President Joe Biden on Saturday achieved a goal long sought after by American Armenians, declaring Turkey’s massive massacre of Armenians in the early 20th century as “genocide.”
“Every year on this day we remember the lives of all those who died in the Armenian genocide of the Ottoman era and we again pledge to prevent such an atrocity from happening again,” Biden said. in a press release.
Genocide is defined as the willful killing of a large number of people from a particular nation or ethnic group with the aim of destroying that nation or group.
The statement breaks with the long-standing American evasion of the term’s use. Turkey has long denied that the killings were “genocide”, claiming the actions were part of a war. As an important ally of the United States and a member of NATO, these wishes have been respected by many American administrations.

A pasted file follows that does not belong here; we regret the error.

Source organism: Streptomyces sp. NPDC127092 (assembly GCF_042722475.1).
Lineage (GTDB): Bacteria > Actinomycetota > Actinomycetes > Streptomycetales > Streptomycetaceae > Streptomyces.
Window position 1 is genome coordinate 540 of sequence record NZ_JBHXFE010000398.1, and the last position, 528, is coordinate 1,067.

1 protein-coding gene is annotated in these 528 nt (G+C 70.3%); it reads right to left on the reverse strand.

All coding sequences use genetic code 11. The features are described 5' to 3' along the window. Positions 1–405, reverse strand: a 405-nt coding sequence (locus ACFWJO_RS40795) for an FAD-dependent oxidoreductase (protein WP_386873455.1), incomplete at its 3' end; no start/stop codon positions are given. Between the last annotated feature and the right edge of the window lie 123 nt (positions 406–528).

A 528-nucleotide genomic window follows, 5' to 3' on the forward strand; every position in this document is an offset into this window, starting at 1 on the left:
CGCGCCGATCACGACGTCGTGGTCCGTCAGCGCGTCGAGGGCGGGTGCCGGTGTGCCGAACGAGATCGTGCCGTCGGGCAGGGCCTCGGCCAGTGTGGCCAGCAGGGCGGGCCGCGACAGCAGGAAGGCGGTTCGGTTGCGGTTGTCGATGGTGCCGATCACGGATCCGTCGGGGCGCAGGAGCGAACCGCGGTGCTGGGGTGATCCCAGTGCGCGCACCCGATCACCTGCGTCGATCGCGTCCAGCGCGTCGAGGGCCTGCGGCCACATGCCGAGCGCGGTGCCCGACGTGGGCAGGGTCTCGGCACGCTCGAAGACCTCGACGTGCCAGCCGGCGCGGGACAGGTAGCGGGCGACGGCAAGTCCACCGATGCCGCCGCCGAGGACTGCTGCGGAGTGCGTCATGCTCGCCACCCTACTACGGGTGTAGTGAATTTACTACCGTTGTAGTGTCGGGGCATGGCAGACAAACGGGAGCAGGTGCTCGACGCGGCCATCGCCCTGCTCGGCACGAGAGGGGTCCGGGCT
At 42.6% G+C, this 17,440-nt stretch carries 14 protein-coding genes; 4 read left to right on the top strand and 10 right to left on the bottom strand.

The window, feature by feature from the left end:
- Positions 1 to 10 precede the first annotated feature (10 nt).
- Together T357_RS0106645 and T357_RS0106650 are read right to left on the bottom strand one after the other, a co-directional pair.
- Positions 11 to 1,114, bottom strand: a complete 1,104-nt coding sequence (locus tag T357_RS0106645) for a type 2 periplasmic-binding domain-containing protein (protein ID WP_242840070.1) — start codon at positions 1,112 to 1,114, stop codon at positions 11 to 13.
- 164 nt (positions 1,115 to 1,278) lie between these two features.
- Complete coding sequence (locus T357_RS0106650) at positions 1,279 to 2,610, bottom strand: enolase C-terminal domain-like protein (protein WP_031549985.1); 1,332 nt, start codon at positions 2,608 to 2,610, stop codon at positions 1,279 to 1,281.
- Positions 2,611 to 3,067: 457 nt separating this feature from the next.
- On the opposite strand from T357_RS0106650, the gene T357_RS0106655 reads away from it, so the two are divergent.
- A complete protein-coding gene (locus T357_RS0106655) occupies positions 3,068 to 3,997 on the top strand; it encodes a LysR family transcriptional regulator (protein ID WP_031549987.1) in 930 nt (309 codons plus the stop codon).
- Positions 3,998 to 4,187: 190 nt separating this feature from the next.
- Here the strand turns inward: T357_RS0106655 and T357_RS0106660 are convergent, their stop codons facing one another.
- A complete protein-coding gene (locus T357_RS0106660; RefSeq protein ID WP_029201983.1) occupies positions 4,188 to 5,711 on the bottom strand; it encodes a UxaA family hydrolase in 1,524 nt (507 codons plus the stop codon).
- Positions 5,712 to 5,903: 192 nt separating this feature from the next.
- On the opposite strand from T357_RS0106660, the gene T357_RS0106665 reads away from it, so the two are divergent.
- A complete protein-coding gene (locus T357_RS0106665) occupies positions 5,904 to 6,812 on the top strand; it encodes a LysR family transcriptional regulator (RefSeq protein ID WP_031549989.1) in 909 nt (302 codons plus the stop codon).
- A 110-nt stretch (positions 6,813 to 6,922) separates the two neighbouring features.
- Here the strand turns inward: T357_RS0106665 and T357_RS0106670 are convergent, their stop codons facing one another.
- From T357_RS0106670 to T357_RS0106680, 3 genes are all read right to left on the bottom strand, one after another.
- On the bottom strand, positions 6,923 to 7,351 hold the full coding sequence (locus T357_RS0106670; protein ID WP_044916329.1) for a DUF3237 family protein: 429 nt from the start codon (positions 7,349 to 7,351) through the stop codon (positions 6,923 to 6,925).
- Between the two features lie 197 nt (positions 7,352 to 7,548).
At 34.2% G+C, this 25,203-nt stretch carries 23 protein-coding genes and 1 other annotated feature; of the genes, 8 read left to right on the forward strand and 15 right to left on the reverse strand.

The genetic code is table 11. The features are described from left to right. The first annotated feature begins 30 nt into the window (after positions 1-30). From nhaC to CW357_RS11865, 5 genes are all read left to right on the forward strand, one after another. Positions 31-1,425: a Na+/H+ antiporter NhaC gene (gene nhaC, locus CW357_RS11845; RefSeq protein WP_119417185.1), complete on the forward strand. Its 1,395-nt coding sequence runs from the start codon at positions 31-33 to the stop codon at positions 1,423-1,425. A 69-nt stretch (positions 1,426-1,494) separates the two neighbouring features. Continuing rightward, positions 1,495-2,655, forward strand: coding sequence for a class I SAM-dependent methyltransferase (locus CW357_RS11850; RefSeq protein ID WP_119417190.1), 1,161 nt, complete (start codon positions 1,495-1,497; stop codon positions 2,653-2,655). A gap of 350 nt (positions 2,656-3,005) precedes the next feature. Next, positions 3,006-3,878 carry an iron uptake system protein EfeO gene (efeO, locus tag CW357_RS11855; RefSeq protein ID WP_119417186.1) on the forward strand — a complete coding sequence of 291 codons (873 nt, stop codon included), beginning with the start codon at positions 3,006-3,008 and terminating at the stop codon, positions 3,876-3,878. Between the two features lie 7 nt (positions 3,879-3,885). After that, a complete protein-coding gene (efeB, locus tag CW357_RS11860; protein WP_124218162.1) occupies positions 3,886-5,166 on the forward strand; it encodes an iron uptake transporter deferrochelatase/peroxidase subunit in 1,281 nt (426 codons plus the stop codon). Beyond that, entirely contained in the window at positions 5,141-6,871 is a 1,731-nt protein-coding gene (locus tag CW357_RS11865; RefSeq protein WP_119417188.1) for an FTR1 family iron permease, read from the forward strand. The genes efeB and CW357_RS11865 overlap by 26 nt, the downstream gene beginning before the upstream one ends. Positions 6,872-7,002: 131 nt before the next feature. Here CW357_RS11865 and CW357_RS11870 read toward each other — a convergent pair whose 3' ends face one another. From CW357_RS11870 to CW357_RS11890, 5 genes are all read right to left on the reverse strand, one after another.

But now, on the 106th anniversary of the massacre of an estimated 1.5 million people, Biden has kept a campaign pledge and delivered the words Armenians have long sought to hear.
Turkey was awaiting the declaration. Its president, Recep Tayyip Erdogan, was informed during a phone call with Biden that he would make the trip. Turkey lobbied to prevent the announcement in the media, but ultimately failed to stem the statement.
Biden and Erdogan are due to meet at a North Atlantic Treaty Organization summit in June.
“We are making history,” Biden said in his statement on Saturday. “We’re not doing this to blame, but to make sure what happened never happens again.”
Southern California has the largest Armenian community outside of Yerevan, with many living in Glendale, near Los Angeles, California.